By Sara Perryman, writer and filmmaker
A Community Conversation on Neighborhoods Day, Saturday, August 6, gave me a strong sense of the profound changes taking place in Detroit. The conversation took place at Yusef Shakur’s Urban Networks Bookstore and the topic was “Our Young People Are Hurting… How Can We Help?”
Julia Putnam, of the Boggs Educational Center, opened the discussion by asking participants “When was the first time you truly felt like an adult?” This altered the normally paternalistic relationship between ‘grown-ups’ and ‘kids’ because everyone, even those who had not ‘technically’ reached adulthood, was challenged to remember or imagine that moment.
Yusef, a returning citizen, began with a very personal story that inspired others to talk with courage, honesty, and vulnerability. As the diverse participants—ethnically, socially and by age—shared individual experiences of joy, fear, and mistrust, a collective feeling emerged that by sharing our own pains and mistakes, we can better understand and support young people to work through their own suffering and discover new ways to solve problems.
The most consistent theme was the ongoing culture of fear that keeps all of us (neighbors, co-workers, family members, etc.) from really talking to one another, working through or accepting differences, creating safe spaces for creative problem-solving.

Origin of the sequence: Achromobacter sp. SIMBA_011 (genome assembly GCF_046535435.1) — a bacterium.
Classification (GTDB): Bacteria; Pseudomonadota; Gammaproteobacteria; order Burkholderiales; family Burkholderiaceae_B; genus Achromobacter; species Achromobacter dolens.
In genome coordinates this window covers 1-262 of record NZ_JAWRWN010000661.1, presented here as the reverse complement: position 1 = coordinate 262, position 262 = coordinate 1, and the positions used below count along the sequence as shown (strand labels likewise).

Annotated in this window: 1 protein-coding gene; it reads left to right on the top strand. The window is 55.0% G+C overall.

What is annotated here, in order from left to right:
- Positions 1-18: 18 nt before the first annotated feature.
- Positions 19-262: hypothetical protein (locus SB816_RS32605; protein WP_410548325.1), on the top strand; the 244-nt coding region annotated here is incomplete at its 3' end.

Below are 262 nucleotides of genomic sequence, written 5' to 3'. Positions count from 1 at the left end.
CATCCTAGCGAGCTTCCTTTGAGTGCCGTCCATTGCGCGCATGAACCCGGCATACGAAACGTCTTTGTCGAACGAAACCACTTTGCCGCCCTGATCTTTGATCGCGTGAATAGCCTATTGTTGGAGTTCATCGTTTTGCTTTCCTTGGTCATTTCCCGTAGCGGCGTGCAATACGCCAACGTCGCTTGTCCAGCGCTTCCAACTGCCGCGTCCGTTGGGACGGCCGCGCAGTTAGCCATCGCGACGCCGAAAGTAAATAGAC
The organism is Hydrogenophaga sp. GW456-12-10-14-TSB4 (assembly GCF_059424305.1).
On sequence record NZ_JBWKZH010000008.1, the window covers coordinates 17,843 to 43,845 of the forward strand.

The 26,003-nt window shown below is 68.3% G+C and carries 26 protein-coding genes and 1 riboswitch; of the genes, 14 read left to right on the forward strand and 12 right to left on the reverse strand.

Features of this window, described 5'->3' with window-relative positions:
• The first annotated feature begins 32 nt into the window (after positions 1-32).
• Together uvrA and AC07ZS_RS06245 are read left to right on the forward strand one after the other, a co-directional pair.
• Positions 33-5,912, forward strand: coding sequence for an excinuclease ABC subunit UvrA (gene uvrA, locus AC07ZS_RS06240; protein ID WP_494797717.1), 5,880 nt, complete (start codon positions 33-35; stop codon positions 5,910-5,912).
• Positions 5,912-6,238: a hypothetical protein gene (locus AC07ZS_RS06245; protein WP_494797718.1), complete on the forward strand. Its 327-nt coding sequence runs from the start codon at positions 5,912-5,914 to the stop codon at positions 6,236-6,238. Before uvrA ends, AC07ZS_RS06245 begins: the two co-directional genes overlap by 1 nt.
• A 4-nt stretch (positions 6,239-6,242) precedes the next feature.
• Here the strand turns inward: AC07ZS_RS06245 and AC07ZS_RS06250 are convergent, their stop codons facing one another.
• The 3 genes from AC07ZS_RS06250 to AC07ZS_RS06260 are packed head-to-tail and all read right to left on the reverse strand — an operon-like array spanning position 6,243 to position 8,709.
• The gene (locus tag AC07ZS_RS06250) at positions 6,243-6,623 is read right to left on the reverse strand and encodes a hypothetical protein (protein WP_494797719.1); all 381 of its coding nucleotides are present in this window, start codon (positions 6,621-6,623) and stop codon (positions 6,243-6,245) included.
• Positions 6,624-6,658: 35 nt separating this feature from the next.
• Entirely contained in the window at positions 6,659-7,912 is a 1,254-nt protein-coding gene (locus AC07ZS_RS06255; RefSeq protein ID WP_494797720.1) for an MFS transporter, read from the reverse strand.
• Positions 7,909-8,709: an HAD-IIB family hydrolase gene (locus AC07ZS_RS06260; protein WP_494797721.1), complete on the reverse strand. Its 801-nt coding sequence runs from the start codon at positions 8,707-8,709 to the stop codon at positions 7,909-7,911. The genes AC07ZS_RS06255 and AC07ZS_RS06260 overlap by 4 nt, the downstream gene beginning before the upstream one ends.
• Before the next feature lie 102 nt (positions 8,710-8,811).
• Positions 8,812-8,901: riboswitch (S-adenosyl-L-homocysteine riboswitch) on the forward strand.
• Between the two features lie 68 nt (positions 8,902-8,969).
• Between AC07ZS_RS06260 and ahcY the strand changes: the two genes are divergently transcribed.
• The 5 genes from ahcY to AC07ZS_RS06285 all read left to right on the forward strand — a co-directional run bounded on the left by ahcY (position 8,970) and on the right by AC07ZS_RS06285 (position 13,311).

Julia Putnam and Roger Walker shared a story of their first encounter with one another that illustrated how powerful and transformative overcoming this fear can be. While waiting for Yusef at the bookstore, Julia was approached by Roger asking for a ride to an appointment. Not knowing him, Julia felt hesitant, fearing that by taking this risk, the possible consequences for her and her family could be enormous. Roger meant her no harm, but understood and was hurt by the fear on Julia’s face. At the same time, he felt affirmed that she made the decision to trust him.
The persistent stereotypes of black masculinity, the ongoing tensions between racial and ethnic communities in Detroit and beyond, and the very real fears of sexual violence that women experience on a daily basis, prevent people from taking the risks required for true community transformation. Yet, sharing our misgivings about others, especially young people, and finding a willingness to risk trust in the face of possible violence, can radically transform how we see and experience the world around us.
This kind of risk-taking builds community one small step at a time. For example, sharing a meal, greeting a stranger, helping our elders, listening with patience. Conversations are forms of community action out of which relationships develop. They also help us to better understand practical ways to assist youth in gaining access to the immediate services they need.
Just talking together in small groups, we create meaningful dialogue and facilitate situations where people learn to do for themselves, as well as for each other. By sharing skills and talents in a non-hierarchical format, whether by navigating bureaucracy, filling out forms, seeing a health care provider, nurturing a seedling, fixing a bicycle, or opening an email account, we build relationships of mutual respect where all forms of knowledge are valued and supported.
By the end of the gathering, I was reminded of an observation by Grace Lee Boggs: “The most important thing about conversations is that each one is unique. When you engage in a conversation, you never know what’s going to come out of your mouth or somebody else’s.”
In conversations we grow our souls and contribute to the soul-nurturing of the young people around us.